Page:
08 July, 2011
Energy Foods Between Swimming Events
Swimming is an intense workout, so if you're entered in several events at a swim meet, it's important to make sure you get adequate nutrition throughout the day. Bringing good energy foods to snack on between your events can keep your performance up. You'll also need to make sure to stay hydrated, because dehydration can slow you down.
Just Keep Snacking
Your body will require small bursts of nutrition throughout the day during a swim meet. According to Dr. Jeannie Gazzaniga-Moloo, eating too much or consuming foods that are difficult to digest will hurt your performance during your events. Ideally, you should eat one small snack between each event. Throughout the day, swimmers also need to focus on drinking fluids to keep their muscles healthy and replenish lost water in the body.
Ready, Set, Chow Down
Preparing properly for a meet is just as important as snacking between events. Without proper meals before you get started, the small snacks won't really be able to give your body the boost it needs. The night before the meet, eat a meal that's high in carbohydrates and protein, such as pasta or rice and beans. The morning of the meet, eat a light, high-carbohydrate meal, such as a whole-grain bagel or cheese with whole-grain toast.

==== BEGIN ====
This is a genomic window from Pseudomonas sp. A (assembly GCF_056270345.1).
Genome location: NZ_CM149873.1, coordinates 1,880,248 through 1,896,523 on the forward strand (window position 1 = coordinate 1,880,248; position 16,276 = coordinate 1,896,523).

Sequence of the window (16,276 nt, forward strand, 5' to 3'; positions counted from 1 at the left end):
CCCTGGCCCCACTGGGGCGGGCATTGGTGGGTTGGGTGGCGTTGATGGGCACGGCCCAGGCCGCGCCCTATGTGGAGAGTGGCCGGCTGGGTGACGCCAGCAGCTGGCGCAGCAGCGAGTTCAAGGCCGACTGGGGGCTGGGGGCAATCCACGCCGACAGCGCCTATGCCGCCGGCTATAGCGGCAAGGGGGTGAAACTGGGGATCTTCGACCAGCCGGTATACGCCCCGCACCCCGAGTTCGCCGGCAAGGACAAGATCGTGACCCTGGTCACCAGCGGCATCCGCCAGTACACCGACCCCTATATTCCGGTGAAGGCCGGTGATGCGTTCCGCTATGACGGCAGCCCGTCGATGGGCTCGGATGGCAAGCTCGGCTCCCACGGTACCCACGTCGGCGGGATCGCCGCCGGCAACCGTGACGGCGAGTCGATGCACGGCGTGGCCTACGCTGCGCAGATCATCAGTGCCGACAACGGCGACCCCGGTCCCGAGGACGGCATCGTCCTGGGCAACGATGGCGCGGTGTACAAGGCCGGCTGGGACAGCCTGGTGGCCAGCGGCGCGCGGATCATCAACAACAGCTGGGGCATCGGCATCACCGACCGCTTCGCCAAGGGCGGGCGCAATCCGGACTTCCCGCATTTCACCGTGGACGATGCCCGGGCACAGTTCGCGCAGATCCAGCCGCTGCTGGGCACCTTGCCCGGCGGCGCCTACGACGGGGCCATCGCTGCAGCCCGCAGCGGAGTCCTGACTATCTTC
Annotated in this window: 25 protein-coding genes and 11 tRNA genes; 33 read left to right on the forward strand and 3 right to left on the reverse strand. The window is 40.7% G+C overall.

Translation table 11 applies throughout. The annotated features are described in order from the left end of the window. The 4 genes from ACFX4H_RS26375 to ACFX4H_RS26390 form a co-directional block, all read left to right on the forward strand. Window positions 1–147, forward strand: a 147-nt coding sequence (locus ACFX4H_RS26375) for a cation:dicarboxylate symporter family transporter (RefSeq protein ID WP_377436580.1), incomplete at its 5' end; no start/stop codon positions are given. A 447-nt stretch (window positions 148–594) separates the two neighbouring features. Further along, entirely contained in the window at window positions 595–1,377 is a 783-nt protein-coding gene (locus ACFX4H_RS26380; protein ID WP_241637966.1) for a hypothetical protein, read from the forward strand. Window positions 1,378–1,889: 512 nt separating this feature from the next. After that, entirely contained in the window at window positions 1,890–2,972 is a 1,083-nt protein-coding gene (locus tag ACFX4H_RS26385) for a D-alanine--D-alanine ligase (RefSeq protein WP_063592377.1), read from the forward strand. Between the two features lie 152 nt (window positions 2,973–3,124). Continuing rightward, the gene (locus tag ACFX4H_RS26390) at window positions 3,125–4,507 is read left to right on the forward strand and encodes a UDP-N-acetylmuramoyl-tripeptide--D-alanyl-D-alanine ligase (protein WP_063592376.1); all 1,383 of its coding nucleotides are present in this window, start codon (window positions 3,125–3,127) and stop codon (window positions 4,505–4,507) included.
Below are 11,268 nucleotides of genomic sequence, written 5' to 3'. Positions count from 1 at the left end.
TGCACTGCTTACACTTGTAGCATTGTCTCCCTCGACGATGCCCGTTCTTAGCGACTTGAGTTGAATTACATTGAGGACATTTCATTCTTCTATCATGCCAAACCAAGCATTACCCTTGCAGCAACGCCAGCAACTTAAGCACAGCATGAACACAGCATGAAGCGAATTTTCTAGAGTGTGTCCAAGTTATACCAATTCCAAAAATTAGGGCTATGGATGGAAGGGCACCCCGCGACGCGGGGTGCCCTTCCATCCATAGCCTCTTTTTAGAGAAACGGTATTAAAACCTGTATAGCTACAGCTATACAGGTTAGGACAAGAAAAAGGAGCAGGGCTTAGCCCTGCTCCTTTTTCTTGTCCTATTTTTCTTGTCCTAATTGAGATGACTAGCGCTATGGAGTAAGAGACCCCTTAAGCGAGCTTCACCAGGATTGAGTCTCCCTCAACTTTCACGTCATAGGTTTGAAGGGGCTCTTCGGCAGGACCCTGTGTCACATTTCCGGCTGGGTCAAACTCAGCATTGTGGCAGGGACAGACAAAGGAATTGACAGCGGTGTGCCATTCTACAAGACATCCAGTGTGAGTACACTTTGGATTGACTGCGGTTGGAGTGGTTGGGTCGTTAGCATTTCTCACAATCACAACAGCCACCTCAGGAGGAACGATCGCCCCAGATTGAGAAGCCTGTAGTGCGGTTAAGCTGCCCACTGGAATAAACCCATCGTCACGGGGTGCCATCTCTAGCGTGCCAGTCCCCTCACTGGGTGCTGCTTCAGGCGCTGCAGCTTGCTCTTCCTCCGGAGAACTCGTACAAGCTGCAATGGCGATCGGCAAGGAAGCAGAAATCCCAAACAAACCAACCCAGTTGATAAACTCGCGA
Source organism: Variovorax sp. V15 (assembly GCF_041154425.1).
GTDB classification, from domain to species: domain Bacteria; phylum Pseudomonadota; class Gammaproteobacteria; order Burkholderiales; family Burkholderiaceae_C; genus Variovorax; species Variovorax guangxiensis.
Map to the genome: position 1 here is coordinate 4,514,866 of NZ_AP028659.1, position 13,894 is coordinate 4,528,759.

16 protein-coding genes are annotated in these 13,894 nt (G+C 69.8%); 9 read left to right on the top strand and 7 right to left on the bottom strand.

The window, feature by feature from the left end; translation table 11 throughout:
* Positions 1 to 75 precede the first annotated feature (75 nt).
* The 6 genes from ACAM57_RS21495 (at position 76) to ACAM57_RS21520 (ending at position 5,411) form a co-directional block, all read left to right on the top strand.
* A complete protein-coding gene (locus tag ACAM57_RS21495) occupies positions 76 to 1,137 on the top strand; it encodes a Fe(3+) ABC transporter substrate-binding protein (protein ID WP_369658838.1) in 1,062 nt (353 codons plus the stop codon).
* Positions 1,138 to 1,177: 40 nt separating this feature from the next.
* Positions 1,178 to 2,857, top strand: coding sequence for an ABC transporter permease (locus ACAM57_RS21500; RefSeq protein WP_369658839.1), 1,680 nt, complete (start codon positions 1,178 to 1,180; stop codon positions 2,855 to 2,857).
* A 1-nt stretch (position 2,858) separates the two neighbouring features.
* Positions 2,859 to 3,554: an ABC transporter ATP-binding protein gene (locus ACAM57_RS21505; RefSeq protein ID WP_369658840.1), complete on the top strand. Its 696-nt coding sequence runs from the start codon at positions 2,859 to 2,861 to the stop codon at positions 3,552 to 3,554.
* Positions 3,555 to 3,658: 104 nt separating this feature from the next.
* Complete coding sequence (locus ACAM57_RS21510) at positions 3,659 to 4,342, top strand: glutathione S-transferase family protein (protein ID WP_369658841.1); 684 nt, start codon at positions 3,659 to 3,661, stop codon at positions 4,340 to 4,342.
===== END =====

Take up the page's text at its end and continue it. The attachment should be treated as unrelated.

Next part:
Munchies for Meets
Foods that you eat during a swim meet should be light, low in fat and high in carbohydrates. Good choices include fresh fruit, cheese or peanut butter on crackers, nuts, vegetable sticks with hummus, low-fat yogurt, nuts, pretzels and rice cakes. Smoothies can also be a healthful pick, especially if they're made with yogurt and consumed just a bit at a time. Make sure the snacks are fairly small and balanced so you don't become overfull or sluggish between events.
Water, Water Everywhere
Drinking water is vital during competitions, particularly during the summer months. According to the book "A Complete Guide to Fitness, Sports & Nutrition," adult swimmers should drink four to six bottles of water throughout a day-long meet. Sports drinks are OK, especially if you're feeling weak or dehydrated, but their high sugar content can make you crash. Limit yourself to a few sips of sports drink before and after each race, if you can.
Stock Your Gear Bag
Bringing your own snacks and beverages to swim meets is very important because you don't know what the concessions area will offer in terms of sustenance. High-fat snacks that are often sold at these events, such as hot dogs, candy, cookies and chips, are hard for your body to metabolize and will slow you down during races. Also, adults should stick to a 3,000-calorie diet on race days. More than that is usually unnecessary. Consume most of those calories after the competition in the form of a high-protein meal.
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